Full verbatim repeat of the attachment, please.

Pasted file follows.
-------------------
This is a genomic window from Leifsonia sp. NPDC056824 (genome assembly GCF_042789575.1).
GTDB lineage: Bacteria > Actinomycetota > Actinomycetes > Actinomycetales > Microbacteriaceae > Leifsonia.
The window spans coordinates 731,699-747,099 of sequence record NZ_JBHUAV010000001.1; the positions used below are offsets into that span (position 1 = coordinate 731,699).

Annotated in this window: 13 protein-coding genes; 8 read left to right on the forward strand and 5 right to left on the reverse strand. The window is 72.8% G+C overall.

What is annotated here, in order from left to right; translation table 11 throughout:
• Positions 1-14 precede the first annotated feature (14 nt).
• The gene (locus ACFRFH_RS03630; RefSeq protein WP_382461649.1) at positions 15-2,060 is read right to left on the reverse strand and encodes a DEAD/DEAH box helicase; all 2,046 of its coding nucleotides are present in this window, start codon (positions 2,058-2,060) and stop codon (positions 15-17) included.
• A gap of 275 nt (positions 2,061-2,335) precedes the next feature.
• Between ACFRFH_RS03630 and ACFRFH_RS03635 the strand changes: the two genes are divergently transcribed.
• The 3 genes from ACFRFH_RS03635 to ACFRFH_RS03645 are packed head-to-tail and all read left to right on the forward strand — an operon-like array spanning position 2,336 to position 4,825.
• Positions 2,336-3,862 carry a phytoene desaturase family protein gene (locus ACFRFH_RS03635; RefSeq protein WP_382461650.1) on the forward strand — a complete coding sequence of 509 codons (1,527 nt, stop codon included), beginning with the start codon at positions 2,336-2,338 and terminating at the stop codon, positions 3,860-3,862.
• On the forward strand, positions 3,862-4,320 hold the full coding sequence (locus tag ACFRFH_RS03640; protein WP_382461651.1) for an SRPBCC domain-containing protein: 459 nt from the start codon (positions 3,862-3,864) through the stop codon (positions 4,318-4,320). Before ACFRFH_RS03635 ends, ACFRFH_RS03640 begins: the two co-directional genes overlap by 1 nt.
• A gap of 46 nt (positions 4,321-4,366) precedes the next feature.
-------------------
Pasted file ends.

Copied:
This is a genomic window from Leifsonia sp. NPDC056824 (genome assembly GCF_042789575.1).
GTDB lineage: Bacteria > Actinomycetota > Actinomycetes > Actinomycetales > Microbacteriaceae > Leifsonia.
The window spans coordinates 731,699-747,099 of sequence record NZ_JBHUAV010000001.1; the positions used below are offsets into that span (position 1 = coordinate 731,699).

Annotated in this window: 13 protein-coding genes; 8 read left to right on the forward strand and 5 right to left on the reverse strand. The window is 72.8% G+C overall.

What is annotated here, in order from left to right; translation table 11 throughout:
• Positions 1-14 precede the first annotated feature (14 nt).
• The gene (locus ACFRFH_RS03630; RefSeq protein WP_382461649.1) at positions 15-2,060 is read right to left on the reverse strand and encodes a DEAD/DEAH box helicase; all 2,046 of its coding nucleotides are present in this window, start codon (positions 2,058-2,060) and stop codon (positions 15-17) included.
• A gap of 275 nt (positions 2,061-2,335) precedes the next feature.
• Between ACFRFH_RS03630 and ACFRFH_RS03635 the strand changes: the two genes are divergently transcribed.
• The 3 genes from ACFRFH_RS03635 to ACFRFH_RS03645 are packed head-to-tail and all read left to right on the forward strand — an operon-like array spanning position 2,336 to position 4,825.
• Positions 2,336-3,862 carry a phytoene desaturase family protein gene (locus ACFRFH_RS03635; RefSeq protein WP_382461650.1) on the forward strand — a complete coding sequence of 509 codons (1,527 nt, stop codon included), beginning with the start codon at positions 2,336-2,338 and terminating at the stop codon, positions 3,860-3,862.
• On the forward strand, positions 3,862-4,320 hold the full coding sequence (locus tag ACFRFH_RS03640; protein WP_382461651.1) for an SRPBCC domain-containing protein: 459 nt from the start codon (positions 3,862-3,864) through the stop codon (positions 4,318-4,320). Before ACFRFH_RS03635 ends, ACFRFH_RS03640 begins: the two co-directional genes overlap by 1 nt.
• A gap of 46 nt (positions 4,321-4,366) precedes the next feature.